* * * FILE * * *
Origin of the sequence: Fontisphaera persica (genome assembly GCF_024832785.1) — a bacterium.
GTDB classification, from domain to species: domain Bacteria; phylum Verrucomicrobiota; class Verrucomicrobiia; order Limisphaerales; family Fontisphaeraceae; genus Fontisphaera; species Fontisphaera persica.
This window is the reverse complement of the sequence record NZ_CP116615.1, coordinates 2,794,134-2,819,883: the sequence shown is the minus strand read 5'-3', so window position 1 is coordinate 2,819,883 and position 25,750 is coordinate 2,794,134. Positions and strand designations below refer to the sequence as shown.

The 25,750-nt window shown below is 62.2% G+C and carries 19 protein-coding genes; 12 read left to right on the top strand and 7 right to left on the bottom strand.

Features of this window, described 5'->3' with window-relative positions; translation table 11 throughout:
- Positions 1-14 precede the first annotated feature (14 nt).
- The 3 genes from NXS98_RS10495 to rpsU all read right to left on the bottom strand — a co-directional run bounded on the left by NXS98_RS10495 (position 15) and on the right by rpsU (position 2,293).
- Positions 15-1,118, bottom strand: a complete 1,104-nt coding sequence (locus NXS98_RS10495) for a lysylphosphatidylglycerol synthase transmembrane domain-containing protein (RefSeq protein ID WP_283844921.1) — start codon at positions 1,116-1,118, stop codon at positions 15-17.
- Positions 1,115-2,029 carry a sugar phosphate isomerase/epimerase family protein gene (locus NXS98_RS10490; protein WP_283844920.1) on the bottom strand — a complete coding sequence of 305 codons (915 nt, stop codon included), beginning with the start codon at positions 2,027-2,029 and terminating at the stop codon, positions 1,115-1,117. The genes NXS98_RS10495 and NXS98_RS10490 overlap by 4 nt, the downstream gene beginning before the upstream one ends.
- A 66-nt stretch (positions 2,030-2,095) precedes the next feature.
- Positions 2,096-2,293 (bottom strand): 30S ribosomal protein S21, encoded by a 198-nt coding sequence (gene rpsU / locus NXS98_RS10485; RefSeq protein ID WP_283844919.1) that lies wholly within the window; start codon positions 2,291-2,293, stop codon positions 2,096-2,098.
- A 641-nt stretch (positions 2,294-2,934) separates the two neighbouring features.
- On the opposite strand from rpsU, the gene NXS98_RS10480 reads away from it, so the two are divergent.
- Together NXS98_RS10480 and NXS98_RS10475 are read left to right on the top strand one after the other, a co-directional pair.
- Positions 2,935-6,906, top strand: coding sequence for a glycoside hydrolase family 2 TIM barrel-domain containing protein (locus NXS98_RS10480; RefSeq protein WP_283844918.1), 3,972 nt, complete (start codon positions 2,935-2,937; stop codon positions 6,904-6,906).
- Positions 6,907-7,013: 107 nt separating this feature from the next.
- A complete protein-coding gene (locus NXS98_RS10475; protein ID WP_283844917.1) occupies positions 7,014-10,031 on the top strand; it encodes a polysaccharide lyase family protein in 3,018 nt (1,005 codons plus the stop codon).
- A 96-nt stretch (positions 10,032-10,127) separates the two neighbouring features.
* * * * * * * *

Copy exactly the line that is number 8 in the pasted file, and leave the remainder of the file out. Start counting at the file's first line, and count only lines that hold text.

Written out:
- Positions 15-1,118, bottom strand: a complete 1,104-nt coding sequence (locus NXS98_RS10495) for a lysylphosphatidylglycerol synthase transmembrane domain-containing protein (RefSeq protein ID WP_283844921.1) — start codon at positions 1,116-1,118, stop codon at positions 15-17.